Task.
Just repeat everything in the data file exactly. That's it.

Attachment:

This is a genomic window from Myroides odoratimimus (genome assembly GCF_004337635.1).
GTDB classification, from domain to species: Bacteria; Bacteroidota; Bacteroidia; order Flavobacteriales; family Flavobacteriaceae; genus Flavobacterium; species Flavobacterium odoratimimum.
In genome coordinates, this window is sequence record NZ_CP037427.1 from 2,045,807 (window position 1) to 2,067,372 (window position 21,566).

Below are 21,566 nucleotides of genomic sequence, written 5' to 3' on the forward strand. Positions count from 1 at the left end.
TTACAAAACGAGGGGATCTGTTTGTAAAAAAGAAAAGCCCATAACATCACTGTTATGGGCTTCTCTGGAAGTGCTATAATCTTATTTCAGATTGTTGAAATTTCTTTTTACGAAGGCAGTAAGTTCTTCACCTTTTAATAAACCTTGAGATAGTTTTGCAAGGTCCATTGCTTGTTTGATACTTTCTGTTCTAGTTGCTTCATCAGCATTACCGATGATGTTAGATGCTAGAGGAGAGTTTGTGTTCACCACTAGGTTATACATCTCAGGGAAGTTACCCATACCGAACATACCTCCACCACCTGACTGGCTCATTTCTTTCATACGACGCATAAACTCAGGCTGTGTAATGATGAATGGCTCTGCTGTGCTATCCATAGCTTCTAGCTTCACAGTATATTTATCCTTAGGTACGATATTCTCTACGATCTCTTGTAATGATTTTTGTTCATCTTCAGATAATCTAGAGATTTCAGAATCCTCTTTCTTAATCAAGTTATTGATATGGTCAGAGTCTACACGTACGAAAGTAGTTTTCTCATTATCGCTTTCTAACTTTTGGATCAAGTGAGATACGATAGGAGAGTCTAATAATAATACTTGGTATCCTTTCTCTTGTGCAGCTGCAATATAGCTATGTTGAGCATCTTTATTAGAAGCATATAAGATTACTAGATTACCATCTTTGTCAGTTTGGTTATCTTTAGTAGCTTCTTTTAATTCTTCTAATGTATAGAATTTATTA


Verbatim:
This is a genomic window from Myroides odoratimimus (genome assembly GCF_004337635.1).
GTDB classification, from domain to species: Bacteria; Bacteroidota; Bacteroidia; order Flavobacteriales; family Flavobacteriaceae; genus Flavobacterium; species Flavobacterium odoratimimum.
In genome coordinates, this window is sequence record NZ_CP037427.1 from 2,045,807 (window position 1) to 2,067,372 (window position 21,566).

Below are 21,566 nucleotides of genomic sequence, written 5' to 3' on the forward strand. Positions count from 1 at the left end.
TTACAAAACGAGGGGATCTGTTTGTAAAAAAGAAAAGCCCATAACATCACTGTTATGGGCTTCTCTGGAAGTGCTATAATCTTATTTCAGATTGTTGAAATTTCTTTTTACGAAGGCAGTAAGTTCTTCACCTTTTAATAAACCTTGAGATAGTTTTGCAAGGTCCATTGCTTGTTTGATACTTTCTGTTCTAGTTGCTTCATCAGCATTACCGATGATGTTAGATGCTAGAGGAGAGTTTGTGTTCACCACTAGGTTATACATCTCAGGGAAGTTACCCATACCGAACATACCTCCACCACCTGACTGGCTCATTTCTTTCATACGACGCATAAACTCAGGCTGTGTAATGATGAATGGCTCTGCTGTGCTATCCATAGCTTCTAGCTTCACAGTATATTTATCCTTAGGTACGATATTCTCTACGATCTCTTGTAATGATTTTTGTTCATCTTCAGATAATCTAGAGATTTCAGAATCCTCTTTCTTAATCAAGTTATTGATATGGTCAGAGTCTACACGTACGAAAGTAGTTTTCTCATTATCGCTTTCTAACTTTTGGATCAAGTGAGATACGATAGGAGAGTCTAATAATAATACTTGGTATCCTTTCTCTTGTGCAGCTGCAATATAGCTATGTTGAGCATCTTTATTAGAAGCATATAAGATTACTAGATTACCATCTTTGTCAGTTTGGTTATCTTTAGTAGCTTCTTTTAATTCTTCTAATGTATAGAATTTATTA